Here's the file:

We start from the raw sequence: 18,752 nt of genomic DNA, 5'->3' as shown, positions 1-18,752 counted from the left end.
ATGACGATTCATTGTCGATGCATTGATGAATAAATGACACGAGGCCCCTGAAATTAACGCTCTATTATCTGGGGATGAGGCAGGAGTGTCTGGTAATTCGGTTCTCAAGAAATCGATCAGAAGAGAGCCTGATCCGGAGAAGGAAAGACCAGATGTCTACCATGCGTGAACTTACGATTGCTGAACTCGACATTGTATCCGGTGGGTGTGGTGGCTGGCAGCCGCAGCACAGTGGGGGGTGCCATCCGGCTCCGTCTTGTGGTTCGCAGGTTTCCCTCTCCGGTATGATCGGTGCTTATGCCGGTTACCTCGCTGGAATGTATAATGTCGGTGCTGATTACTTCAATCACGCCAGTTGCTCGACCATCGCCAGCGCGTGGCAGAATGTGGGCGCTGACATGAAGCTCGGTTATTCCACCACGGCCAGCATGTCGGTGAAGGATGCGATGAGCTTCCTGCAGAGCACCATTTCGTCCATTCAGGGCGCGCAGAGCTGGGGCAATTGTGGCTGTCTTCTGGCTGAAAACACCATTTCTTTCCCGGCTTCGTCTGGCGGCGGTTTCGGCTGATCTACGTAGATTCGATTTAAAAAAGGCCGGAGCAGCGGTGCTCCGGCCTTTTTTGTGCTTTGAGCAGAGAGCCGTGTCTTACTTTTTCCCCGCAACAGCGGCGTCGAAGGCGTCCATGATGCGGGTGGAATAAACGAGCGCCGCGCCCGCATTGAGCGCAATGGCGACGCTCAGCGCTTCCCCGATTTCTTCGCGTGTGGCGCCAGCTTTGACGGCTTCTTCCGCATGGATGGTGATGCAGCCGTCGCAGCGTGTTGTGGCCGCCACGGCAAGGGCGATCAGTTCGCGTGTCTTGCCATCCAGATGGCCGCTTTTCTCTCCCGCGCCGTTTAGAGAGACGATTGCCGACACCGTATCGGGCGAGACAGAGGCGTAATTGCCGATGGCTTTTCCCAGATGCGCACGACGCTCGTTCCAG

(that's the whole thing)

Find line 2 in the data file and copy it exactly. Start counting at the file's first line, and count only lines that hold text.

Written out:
ATGACGATTCATTGTCGATGCATTGATGAATAAATGACACGAGGCCCCTGAAATTAACGCTCTATTATCTGGGGATGAGGCAGGAGTGTCTGGTAATTCGGTTCTCAAGAAATCGATCAGAAGAGAGCCTGATCCGGAGAAGGAAAGACCAGATGTCTACCATGCGTGAACTTACGATTGCTGAACTCGACATTGTATCCGGTGGGTGTGGTGGCTGGCAGCCGCAGCACAGTGGGGGGTGCCATCCGGCTCCGTCTTGTGGTTCGCAGGTTTCCCTCTCCGGTATGATCGGTGCTTATGCCGGTTACCTCGCTGGAATGTATAATGTCGGTGCTGATTACTTCAATCACGCCAGTTGCTCGACCATCGCCAGCGCGTGGCAGAATGTGGGCGCTGACATGAAGCTCGGTTATTCCACCACGGCCAGCATGTCGGTGAAGGATGCGATGAGCTTCCTGCAGAGCACCATTTCGTCCATTCAGGGCGCGCAGAGCTGGGGCAATTGTGGCTGTCTTCTGGCTGAAAACACCATTTCTTTCCCGGCTTCGTCTGGCGGCGGTTTCGGCTGATCTACGTAGATTCGATTTAAAAAAGGCCGGAGCAGCGGTGCTCCGGCCTTTTTTGTGCTTTGAGCAGAGAGCCGTGTCTTACTTTTTCCCCGCAACAGCGGCGTCGAAGGCGTCCATGATGCGGGTGGAATAAACGAGCGCCGCGCCCGCATTGAGCGCAATGGCGACGCTCAGCGCTTCCCCGATTTCTTCGCGTGTGGCGCCAGCTTTGACGGCTTCTTCCGCATGGATGGTGATGCAGCCGTCGCAGCGTGTTGTGGCCGCCACGGCAAGGGCGATCAGTTCGCGTGTCTTGCCATCCAGATGGCCGCTTTTCTCTCCCGCGCCGTTTAGAGAGACGATTGCCGACACCGTATCGGGCGAGACAGAGGCGTAATTGCCGATGGCTTTTCCCAGATGCGCACGACGCTCGTTCCAG